HSC reforms miss big chance for shake-up
LAST week NSW Minister for Education Adrian Piccoli announced major reforms to the Higher School Certificate in response to concerns over school leavers’ literacy and numeracy standards and to ensure that students are better prepared for the changing nature of work.
This is the first time in 17 years that the HSC has undergone significant change.
These changes will come into effect for Year 12 students in 2020.
The rationale for modernising the HSC is not only due to the increasing influence of technology on work, school and home life, but is an attempt to improve levels of literacy and numeracy for all students.
Students will only be eligible to receive the HSC if they have met a minimum standard of Band 8 in NAPLAN in Year 9.
There is little detail on what happens to those students who don’t meet the benchmarks.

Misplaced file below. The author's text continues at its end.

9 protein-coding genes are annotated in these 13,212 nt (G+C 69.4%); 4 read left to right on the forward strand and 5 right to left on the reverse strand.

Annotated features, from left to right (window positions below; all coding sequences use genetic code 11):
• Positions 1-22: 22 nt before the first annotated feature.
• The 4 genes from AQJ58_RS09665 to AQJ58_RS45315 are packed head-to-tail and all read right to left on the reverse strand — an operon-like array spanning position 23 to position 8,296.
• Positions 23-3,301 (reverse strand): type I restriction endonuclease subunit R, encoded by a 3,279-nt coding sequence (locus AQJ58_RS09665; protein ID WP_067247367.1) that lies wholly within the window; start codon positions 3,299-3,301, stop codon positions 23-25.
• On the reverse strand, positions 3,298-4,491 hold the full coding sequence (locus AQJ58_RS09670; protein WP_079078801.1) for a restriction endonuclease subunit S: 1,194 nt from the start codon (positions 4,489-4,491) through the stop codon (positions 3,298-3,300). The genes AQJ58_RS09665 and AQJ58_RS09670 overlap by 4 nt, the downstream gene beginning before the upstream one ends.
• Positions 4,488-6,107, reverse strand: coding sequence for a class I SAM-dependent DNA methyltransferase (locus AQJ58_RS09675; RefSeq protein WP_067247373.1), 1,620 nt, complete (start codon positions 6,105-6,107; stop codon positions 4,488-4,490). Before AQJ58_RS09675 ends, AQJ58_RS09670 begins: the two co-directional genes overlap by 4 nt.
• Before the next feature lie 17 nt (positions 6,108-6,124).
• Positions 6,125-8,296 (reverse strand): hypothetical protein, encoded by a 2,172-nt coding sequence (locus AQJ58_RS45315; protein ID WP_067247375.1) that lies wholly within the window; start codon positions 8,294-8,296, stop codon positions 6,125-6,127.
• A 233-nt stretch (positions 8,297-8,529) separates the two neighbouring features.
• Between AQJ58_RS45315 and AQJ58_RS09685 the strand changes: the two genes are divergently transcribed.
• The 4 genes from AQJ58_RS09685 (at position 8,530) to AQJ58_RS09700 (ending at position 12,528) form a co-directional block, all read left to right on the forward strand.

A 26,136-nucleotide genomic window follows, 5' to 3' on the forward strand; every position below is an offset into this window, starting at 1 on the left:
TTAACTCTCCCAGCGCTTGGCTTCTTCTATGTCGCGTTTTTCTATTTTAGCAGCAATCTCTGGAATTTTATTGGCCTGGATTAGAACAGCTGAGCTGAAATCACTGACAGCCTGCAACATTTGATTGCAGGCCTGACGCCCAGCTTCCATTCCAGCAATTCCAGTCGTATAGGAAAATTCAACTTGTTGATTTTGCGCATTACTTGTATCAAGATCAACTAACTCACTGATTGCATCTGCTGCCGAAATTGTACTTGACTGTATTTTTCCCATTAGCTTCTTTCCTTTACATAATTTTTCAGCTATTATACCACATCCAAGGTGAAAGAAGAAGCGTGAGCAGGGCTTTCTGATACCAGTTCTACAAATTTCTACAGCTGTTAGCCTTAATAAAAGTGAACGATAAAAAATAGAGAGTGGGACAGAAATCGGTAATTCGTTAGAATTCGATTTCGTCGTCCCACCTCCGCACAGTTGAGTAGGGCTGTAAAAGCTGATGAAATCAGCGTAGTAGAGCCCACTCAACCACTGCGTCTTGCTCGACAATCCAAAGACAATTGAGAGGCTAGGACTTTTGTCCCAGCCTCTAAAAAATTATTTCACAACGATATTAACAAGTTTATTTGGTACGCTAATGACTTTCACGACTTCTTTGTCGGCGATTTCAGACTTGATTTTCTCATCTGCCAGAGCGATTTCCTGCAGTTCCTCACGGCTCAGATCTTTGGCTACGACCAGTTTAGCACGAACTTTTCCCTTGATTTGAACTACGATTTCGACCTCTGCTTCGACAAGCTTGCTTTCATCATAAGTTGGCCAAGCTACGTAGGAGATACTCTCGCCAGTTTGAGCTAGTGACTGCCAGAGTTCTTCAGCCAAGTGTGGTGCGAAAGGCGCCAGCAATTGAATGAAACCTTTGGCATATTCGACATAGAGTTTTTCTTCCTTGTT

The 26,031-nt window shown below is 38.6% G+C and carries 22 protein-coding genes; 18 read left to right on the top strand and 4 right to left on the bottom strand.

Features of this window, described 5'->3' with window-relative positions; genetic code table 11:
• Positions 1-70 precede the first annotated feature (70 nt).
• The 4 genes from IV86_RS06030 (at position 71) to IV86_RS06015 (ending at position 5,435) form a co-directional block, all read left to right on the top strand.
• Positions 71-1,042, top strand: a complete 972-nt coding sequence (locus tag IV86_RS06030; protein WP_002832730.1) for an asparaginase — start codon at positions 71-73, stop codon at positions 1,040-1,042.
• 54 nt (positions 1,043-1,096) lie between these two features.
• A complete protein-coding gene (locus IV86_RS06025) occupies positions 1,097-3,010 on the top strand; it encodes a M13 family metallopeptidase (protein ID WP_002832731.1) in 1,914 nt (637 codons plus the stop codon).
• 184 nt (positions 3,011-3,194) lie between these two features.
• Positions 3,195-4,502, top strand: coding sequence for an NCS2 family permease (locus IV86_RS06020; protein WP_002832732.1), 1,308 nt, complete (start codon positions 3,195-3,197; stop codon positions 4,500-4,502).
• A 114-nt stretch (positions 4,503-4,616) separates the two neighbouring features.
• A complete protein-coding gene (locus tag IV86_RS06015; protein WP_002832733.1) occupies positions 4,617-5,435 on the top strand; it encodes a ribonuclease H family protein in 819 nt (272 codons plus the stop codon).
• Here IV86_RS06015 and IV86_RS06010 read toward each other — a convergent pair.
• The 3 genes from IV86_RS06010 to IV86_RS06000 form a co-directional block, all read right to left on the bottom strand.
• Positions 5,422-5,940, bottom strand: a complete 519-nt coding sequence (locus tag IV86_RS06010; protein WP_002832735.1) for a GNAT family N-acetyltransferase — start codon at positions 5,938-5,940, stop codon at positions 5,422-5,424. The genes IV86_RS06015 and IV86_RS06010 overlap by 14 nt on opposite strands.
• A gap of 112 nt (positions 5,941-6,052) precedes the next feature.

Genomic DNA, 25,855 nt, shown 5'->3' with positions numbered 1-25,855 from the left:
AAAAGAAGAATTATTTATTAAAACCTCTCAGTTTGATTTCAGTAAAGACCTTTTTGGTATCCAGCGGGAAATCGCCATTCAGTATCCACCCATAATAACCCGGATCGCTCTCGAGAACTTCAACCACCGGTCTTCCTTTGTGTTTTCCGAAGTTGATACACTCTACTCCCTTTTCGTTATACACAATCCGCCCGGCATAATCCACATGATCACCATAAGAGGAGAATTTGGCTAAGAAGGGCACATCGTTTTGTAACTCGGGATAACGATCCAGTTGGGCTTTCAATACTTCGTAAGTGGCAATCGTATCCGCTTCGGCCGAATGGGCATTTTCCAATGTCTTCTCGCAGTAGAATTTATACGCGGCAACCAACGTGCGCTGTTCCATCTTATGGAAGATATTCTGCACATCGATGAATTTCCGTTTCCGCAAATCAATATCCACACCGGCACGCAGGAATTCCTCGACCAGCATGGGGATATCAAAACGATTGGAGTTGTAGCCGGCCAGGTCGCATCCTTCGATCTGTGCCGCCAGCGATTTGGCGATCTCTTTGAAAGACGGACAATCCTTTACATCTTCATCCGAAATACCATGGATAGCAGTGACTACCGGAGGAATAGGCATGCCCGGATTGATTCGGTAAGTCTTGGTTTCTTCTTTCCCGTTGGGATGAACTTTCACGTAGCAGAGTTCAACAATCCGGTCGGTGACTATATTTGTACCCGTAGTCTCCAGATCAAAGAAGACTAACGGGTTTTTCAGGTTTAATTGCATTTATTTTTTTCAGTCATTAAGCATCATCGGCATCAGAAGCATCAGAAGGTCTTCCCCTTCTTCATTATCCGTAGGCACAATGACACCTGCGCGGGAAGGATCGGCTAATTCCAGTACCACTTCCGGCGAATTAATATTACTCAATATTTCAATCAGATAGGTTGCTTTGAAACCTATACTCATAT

However, there are promises that they will get extra support and further opportunities to meet the benchmark before they sit for the HSC.
What this will look like and how effective it will be is anyone’s guess.
These new reforms are akin to playing the same game on a new paddock.
All the talk about improving education by improving testing has been heard before.
The HSC is an artefact of last century – rolled out in schools in the ’60s when the world and work was very different.
The HSC reforms are a missed opportunity to look long term at how we teach and assess our students.
We desperately need reforms on the early years of schooling.
Because getting it right from the beginning makes more sense than playing catch-up at the end of schooling.
While Finland is now focusing on ‘happiness’ as a key educational outcome and our nearby Asian neighbours are looking at how to move beyond high stakes testing to improve entrepreneurism, Australia will continue to be stuck a century behind where we aspire to be.
If we are serious about preparing students for 21st century life and work, then we need to start by ensuring that every school is innovative.
The HSC reforms are a missed opportunity to look long term at how we teach and assess our students